2006-01-01 Christmas lasts twelve days, to the Epiphany
January 1, 2006
Christmas lasts twelve days, to the Epiphany, and includes the feast of the Mother of God, through whom our Lord came into his own creation. It is curious that some extreme Evangelical groups, neglectful of the Lady whom our Lord bequeathed to us from the Cross as our own mother, do not celebrate Christmas on the grounds that it is based on a pagan Roman holiday, but do observe the civil New Year's Day. There are large so-called "mega churches" or "mall churches" run like corporations, which find it cost-productive to close on Christmas.
January 1 is an arbitrary date for the beginning of the new year. In 46 B.C. Julius Caesar moved the new year festival from spring to January to synchronize better with the solar cycle. In Catholicism, Lady Day, the Feast of the Annunciation, March 25, nine months before the Christmas celebration of Christ's birth, started the new civil calendar, while Advent began the liturgical year. In some places, this still affects the legal courts and tax calendars. In the United States, the presidential inauguration used to take place in March. January 1 became the civil new year in English-speaking countries only in 1752, when England finally accepted the improved calendar which Pope Gregory XIII had imposed in 1582.
The Church would transform the best of pagan customs rather than destroy them. She was free to appropriate an old Roman winter festival for the Christmas celebration. But it is more likely the anti-Christian emperor Aurelian, who was assassinated in 275, promoted a festival "Natalis Solis Invicti" — the Birth of the Unconquered Sun — to brighten the darkest days of the year at a time of political collapse and decay, and collaterally to distract Christians from worshiping Christ, much as influences in Western civilization today try to dream up alternative "holidays" to the true Christmas. Easter and Pentecost were the Church's principal feasts, and Christmas became a major celebration only in about 336. But the Church had long tried to establish a specific date for our Lord's birth, using complicated calculations from the date of the Passion, based on an old custom which ascribed the conception of great figures to the same day of the year on which they died. When the Greek calendar superseded the Roman calendar around 300, the dates differed in the Byzantine and Latin uses.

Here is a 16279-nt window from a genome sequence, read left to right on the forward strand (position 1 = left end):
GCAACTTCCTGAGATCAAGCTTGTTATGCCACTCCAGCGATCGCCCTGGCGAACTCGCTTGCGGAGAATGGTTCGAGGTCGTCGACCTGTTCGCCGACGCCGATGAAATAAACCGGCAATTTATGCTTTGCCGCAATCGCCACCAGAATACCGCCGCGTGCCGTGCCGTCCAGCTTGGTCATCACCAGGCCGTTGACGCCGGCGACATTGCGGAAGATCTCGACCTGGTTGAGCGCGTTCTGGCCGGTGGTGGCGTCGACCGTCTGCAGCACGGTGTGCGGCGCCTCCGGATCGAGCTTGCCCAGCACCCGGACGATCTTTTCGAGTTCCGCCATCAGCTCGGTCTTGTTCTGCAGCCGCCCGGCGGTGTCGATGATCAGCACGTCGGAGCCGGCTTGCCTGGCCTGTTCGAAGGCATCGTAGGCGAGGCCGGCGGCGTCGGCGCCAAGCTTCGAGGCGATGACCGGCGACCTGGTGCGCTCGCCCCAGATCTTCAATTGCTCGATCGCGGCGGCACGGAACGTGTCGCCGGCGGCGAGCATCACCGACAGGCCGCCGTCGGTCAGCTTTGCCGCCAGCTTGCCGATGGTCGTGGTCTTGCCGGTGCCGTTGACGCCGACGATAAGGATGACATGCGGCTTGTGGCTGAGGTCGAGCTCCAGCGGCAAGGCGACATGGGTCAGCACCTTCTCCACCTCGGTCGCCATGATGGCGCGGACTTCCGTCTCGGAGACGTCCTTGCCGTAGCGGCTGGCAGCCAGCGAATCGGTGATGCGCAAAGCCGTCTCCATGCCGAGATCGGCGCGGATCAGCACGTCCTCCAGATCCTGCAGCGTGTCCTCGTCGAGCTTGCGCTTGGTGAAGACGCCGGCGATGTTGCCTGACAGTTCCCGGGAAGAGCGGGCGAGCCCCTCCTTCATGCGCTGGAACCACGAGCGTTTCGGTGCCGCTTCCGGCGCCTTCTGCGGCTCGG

While December 25 was not the historic date of our Lord's birth, its selection seems to have had nothing to do with the pagan celebration of the "Birth of the Unconquered Sun," but Christians were able to make a pun of it, in celebrating the birth of the "Sun of Justice and Righteousness."
Cardinal Newman said that to know history is to cease being Protestant. It is also true that to honor the "Mother of God" is to praise without the stain of heresy her Son who is the Light of the World.
Fr. George W. Rutler